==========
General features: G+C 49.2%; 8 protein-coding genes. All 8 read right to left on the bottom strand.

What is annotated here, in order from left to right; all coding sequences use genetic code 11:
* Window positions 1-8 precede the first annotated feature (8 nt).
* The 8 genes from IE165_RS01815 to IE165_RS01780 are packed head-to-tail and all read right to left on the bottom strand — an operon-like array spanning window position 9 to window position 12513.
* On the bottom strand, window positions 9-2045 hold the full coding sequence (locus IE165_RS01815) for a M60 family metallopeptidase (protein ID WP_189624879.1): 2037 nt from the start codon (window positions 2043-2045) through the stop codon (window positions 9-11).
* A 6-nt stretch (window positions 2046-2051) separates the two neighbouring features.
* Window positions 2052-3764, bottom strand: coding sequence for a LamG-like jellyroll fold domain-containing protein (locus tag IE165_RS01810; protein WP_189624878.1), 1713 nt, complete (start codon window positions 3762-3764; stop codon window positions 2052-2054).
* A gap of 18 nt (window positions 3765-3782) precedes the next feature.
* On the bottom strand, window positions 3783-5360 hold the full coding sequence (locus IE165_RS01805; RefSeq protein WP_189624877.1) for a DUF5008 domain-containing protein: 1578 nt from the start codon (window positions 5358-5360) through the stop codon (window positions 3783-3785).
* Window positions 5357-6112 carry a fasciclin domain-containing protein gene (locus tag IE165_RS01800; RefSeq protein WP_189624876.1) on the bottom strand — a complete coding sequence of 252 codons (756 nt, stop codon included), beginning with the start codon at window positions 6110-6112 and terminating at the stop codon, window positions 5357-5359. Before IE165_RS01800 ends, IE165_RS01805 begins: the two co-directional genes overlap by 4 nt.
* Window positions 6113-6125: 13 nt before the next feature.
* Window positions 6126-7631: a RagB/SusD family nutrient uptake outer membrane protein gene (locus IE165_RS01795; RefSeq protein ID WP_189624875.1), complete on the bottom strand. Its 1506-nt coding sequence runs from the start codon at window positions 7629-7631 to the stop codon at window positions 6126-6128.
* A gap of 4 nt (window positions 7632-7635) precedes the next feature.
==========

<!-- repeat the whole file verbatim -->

General features: G+C 49.2%; 8 protein-coding genes. All 8 read right to left on the bottom strand.

What is annotated here, in order from left to right; all coding sequences use genetic code 11:
* Window positions 1-8 precede the first annotated feature (8 nt).
* The 8 genes from IE165_RS01815 to IE165_RS01780 are packed head-to-tail and all read right to left on the bottom strand — an operon-like array spanning window position 9 to window position 12513.
* On the bottom strand, window positions 9-2045 hold the full coding sequence (locus IE165_RS01815) for a M60 family metallopeptidase (protein ID WP_189624879.1): 2037 nt from the start codon (window positions 2043-2045) through the stop codon (window positions 9-11).
* A 6-nt stretch (window positions 2046-2051) separates the two neighbouring features.
* Window positions 2052-3764, bottom strand: coding sequence for a LamG-like jellyroll fold domain-containing protein (locus tag IE165_RS01810; protein WP_189624878.1), 1713 nt, complete (start codon window positions 3762-3764; stop codon window positions 2052-2054).
* A gap of 18 nt (window positions 3765-3782) precedes the next feature.
* On the bottom strand, window positions 3783-5360 hold the full coding sequence (locus IE165_RS01805; RefSeq protein WP_189624877.1) for a DUF5008 domain-containing protein: 1578 nt from the start codon (window positions 5358-5360) through the stop codon (window positions 3783-3785).
* Window positions 5357-6112 carry a fasciclin domain-containing protein gene (locus tag IE165_RS01800; RefSeq protein WP_189624876.1) on the bottom strand — a complete coding sequence of 252 codons (756 nt, stop codon included), beginning with the start codon at window positions 6110-6112 and terminating at the stop codon, window positions 5357-5359. Before IE165_RS01800 ends, IE165_RS01805 begins: the two co-directional genes overlap by 4 nt.
* Window positions 6113-6125: 13 nt before the next feature.
* Window positions 6126-7631: a RagB/SusD family nutrient uptake outer membrane protein gene (locus IE165_RS01795; RefSeq protein ID WP_189624875.1), complete on the bottom strand. Its 1506-nt coding sequence runs from the start codon at window positions 7629-7631 to the stop codon at window positions 6126-6128.
* A gap of 4 nt (window positions 7632-7635) precedes the next feature.